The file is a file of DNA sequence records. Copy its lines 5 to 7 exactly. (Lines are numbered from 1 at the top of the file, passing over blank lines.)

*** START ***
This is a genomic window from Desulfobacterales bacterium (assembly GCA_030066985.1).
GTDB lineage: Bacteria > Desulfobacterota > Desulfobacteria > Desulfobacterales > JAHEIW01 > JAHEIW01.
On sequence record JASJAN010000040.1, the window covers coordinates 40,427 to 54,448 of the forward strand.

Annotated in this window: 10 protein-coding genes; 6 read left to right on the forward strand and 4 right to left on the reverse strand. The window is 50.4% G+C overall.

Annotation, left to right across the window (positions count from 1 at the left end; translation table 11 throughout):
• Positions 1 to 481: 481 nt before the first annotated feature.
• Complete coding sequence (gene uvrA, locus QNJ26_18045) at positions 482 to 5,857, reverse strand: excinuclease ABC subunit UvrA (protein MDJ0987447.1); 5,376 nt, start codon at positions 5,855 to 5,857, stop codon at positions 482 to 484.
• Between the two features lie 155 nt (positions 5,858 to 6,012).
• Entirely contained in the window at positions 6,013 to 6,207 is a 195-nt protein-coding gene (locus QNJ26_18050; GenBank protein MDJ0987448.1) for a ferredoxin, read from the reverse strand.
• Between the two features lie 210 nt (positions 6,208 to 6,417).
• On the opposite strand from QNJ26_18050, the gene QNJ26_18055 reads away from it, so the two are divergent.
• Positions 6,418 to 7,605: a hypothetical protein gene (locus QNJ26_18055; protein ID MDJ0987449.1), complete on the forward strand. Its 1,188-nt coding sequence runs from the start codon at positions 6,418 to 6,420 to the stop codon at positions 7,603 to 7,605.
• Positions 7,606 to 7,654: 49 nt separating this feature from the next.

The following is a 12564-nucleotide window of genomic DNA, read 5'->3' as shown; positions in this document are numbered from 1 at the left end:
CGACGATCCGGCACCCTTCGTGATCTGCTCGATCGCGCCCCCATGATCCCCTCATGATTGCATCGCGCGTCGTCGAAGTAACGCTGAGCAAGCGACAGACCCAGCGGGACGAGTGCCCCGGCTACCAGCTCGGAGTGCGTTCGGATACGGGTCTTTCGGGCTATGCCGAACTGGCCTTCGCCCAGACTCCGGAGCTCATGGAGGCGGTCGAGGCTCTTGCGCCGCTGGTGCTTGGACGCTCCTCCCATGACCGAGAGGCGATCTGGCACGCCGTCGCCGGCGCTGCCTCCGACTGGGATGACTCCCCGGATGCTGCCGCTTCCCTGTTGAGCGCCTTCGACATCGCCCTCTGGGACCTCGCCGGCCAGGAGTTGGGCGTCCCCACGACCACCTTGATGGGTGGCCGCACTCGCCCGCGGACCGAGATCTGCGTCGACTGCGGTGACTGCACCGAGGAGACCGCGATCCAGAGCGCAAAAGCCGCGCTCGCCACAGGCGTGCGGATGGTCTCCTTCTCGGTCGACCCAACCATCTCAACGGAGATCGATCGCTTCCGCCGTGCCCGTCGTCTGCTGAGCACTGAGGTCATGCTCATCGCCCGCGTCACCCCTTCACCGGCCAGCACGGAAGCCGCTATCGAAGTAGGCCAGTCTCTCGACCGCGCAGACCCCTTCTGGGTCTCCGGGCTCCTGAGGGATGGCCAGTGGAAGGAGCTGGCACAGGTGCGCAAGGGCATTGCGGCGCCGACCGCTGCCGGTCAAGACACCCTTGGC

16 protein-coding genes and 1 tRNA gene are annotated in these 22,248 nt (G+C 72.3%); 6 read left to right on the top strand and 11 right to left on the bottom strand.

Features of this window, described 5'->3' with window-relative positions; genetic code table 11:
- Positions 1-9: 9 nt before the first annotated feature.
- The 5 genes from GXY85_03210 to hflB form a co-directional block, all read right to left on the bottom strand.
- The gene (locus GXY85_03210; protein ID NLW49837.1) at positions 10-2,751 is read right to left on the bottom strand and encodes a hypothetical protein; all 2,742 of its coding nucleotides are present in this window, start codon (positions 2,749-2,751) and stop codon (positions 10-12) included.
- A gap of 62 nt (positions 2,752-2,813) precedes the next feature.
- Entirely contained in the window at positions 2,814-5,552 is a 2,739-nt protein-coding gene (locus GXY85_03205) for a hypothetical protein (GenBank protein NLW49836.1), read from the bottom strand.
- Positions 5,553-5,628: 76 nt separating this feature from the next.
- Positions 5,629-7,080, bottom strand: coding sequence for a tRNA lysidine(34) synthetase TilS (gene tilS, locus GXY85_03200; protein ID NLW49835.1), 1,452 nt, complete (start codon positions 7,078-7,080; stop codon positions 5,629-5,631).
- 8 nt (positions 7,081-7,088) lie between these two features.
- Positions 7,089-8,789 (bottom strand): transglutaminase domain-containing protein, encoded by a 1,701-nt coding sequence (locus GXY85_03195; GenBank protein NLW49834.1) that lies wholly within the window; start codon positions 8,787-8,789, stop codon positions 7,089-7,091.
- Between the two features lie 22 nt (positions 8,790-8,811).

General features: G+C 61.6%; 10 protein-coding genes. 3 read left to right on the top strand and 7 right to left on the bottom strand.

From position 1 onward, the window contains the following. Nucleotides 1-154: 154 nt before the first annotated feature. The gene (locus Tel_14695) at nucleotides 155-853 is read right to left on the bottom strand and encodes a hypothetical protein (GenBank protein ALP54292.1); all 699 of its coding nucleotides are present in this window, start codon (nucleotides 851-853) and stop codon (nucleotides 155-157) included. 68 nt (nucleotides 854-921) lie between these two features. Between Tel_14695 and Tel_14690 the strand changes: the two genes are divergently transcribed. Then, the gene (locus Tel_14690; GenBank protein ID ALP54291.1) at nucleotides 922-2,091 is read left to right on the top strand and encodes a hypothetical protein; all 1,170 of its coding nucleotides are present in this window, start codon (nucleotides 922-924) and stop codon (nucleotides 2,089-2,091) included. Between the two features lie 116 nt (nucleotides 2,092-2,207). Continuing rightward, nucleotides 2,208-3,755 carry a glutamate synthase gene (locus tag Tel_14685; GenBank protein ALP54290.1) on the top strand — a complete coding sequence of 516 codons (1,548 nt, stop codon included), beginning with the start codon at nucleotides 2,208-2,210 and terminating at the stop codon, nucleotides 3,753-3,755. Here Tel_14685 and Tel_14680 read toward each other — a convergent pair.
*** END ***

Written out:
Annotation, left to right across the window (positions count from 1 at the left end; translation table 11 throughout):
• Positions 1 to 481: 481 nt before the first annotated feature.
• Complete coding sequence (gene uvrA, locus QNJ26_18045) at positions 482 to 5,857, reverse strand: excinuclease ABC subunit UvrA (protein MDJ0987447.1); 5,376 nt, start codon at positions 5,855 to 5,857, stop codon at positions 482 to 484.